Let me fly: my experiences of education
I keep thinking about ‘blogging’. Firstly, I think “what on earth is a ‘blog!’” Then I read a few and begin to think I get it… Then I start to write one and get confused once again! So here I go again, I am going to give this a go and see what happens.
Why trust me?
When I was 4 years old I started my journey into formal education. I have no idea how I learnt to read or write, nor can I recall learning to count – but what I do recall is my first teacher (Mrs. Landsbury). She was kind, warm, gentle and gave the most amazing hugs when I felt sad. I guess as I reflect back, this was my first opportunity for experiential learning – I experienced what it was to feel like I mattered to someone who was outside of my family, to feel that they cared about me. I remained in Mrs. Landsbury’s class for 3 years. She set me off and allowed me to fly.
My Junior and secondary school experiences could not have been more extreme. I found it challenging, I found it hard, I didn’t feel ‘academic’ enough to achieve the grades that others expected of me. Long gone were the days of feeling cared for, or bothered about. Instead I was moaned at for ‘not getting it’ in the Maths lesson, for ‘misspelling it’ in the English lesson, and for ‘not concentrating’ when I was bored in the History lesson. I shut off. I believed them when they said, “…you might want to consider working with children – after all you will never be academic.”
So, like the ‘good girl’ that I was I took the advice I was offered and enrolled on the NNEB at my local Further Education College. I was good at this. I loved the placements, I loved the children, I loved the learning – but it was always tinged with being second best to that of the role of the teacher, something that I thought I would never achieve due to me ‘not being academic!’
So where am I going with all of this? Well what I have learnt, when I look back and reflect on my experience, is that there are some key aspects to learning for me that have been crucial.
It starts with this: I have to believe that those around me are interested in me, care about me, and want to help me to succeed.
Secondly, I have to be interested in and want to learn about the subjects that I am being introduced to. Finally, I have to believe that my best effort really is my best effort. A trusted colleague once advised me that you can be an academic in anything – it is just about finding your specialism. These wise words stay with me.
I no longer work full time with young children, now I am the lead for adult learning in our Centre which involves working with adults who are training to work with young children. I hold ‘academic’ qualifications up to Masters level and have very recently achieved QTLS. I needed people who believed in me. I needed people who supported me (even if they thought I was way out of my depth). I needed people to push me out of my depth, and I needed people who could share my disappointments and raise a glass to my success. As I type this I realise that this is exactly what my job description should say as the main roles and responsibilities.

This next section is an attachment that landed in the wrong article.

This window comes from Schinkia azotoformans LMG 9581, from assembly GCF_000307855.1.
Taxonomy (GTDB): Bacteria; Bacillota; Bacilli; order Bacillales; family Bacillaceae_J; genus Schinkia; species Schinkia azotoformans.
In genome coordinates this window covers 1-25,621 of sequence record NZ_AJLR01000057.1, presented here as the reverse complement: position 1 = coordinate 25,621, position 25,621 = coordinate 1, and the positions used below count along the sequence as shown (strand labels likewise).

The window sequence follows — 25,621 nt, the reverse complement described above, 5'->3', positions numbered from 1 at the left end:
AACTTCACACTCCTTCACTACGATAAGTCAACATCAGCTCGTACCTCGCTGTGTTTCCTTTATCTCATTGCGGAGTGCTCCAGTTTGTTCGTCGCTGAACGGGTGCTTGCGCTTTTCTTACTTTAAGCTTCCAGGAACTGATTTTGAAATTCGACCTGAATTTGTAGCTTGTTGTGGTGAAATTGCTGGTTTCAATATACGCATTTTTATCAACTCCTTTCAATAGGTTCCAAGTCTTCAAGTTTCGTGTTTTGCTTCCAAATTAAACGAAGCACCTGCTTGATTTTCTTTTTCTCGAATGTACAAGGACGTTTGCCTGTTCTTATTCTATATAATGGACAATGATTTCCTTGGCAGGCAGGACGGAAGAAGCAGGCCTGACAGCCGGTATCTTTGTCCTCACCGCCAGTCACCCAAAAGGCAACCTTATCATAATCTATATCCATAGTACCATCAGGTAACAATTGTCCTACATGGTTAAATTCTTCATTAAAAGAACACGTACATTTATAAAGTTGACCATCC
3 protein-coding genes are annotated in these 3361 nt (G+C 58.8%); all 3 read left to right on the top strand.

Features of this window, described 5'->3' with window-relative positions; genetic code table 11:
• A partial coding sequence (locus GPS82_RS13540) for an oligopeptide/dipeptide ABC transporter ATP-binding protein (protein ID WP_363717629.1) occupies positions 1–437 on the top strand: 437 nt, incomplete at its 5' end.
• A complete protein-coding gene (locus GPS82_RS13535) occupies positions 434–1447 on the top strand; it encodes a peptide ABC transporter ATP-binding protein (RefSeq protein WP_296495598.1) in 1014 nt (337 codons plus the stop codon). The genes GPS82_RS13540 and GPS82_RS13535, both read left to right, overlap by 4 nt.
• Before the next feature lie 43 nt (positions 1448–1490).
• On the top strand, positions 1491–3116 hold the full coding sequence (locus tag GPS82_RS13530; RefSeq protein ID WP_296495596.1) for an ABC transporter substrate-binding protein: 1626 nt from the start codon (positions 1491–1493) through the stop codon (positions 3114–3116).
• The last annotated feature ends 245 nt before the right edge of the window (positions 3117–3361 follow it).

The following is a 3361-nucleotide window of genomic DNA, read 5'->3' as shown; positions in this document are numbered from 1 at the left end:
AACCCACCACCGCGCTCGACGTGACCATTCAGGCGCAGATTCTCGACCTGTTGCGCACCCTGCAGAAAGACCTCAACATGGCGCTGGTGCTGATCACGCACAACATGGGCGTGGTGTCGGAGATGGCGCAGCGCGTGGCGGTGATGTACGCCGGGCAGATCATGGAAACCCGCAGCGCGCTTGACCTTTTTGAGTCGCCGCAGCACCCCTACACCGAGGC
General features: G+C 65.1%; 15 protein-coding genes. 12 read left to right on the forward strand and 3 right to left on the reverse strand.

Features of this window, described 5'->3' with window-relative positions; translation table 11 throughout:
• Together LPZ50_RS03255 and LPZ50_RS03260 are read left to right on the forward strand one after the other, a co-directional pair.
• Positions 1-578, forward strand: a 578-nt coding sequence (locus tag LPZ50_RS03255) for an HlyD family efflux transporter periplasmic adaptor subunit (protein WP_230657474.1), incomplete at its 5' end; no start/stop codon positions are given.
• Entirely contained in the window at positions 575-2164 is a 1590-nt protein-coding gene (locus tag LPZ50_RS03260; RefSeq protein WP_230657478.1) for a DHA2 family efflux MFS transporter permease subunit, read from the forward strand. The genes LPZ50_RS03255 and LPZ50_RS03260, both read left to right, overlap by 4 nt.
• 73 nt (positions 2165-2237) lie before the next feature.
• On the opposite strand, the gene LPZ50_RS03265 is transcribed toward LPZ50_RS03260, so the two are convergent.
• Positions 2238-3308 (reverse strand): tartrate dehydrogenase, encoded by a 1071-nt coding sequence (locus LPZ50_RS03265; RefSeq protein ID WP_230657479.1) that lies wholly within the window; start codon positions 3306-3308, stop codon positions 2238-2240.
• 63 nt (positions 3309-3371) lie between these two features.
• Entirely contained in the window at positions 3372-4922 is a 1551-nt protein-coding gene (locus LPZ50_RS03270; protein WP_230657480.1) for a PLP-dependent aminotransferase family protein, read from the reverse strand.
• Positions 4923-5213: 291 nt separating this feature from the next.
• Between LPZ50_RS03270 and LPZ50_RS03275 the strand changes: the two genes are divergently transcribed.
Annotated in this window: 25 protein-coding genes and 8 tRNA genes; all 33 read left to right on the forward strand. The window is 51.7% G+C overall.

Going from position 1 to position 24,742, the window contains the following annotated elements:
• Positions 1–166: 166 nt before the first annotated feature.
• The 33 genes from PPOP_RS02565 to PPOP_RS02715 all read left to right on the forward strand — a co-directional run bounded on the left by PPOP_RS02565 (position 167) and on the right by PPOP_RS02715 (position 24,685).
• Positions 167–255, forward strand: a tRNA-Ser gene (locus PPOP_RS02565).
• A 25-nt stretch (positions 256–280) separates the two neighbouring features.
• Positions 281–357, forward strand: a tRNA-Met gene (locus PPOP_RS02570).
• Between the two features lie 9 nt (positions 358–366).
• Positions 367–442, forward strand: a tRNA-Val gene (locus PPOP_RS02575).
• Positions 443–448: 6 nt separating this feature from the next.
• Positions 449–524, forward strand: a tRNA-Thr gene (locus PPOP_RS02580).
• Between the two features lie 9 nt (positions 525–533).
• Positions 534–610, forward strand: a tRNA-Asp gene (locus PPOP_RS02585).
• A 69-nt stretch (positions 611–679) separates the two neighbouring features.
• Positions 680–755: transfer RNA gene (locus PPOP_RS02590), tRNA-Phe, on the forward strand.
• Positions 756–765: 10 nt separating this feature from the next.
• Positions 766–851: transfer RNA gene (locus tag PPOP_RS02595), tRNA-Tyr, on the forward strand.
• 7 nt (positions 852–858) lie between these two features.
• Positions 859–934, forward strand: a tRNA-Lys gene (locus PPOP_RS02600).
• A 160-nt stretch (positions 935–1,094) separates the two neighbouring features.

Malcolm Knowles advises us that the key to adult learners is to help them to deepen their understanding and knowledge about something that they are interested in or motivated to learn more about – students on our courses are all interested in young children and are motivated to learn in order to do an even better job.
My role as a tutor affords me the opportunity to push students a little so they can achieve more than they ever knew they were capable of.
My role as course leader means I need boxes of tissues to mop up the tears of frustration, or the tears of relief when marks are awarded. Most importantly, it is to be there on graduation days when our students come through the doors of our auditorium in gowns and caps, with their families and loved ones looking on, and share in the celebrations of their success. Many of our students were also told, “why not work with children, you don’t need to be academic for that” and here they are standing in front of me, first class honors, distinctions, commendations, passes – all words to signify success. All words that throw into question the view that working with young children is for those who will never succeed at anything else!
So back I go to Mrs. Landsbury. If I can be the teacher who inspires, who motivates and who pushes someone to go beyond what they ever thought they were capable of, that is one thing. If I can be the teacher who is interested, who cares, and who gives a warm hug when a student is sad, then I hope that will be enough for people to say – “ah that’s why I love studying here. I learn, I feel cared about, I feel nurtured and I feel challenged. My tutors know me, they understand me.” And in the words of Margaret Carr and her colleagues, they let me fly…
Written by Jo Benford, Assistant Head of Centre
Lead tutor for the Foundation Degree in Integrated Working with Children and their Families in the Early Years and lead tutor on the EYITT course.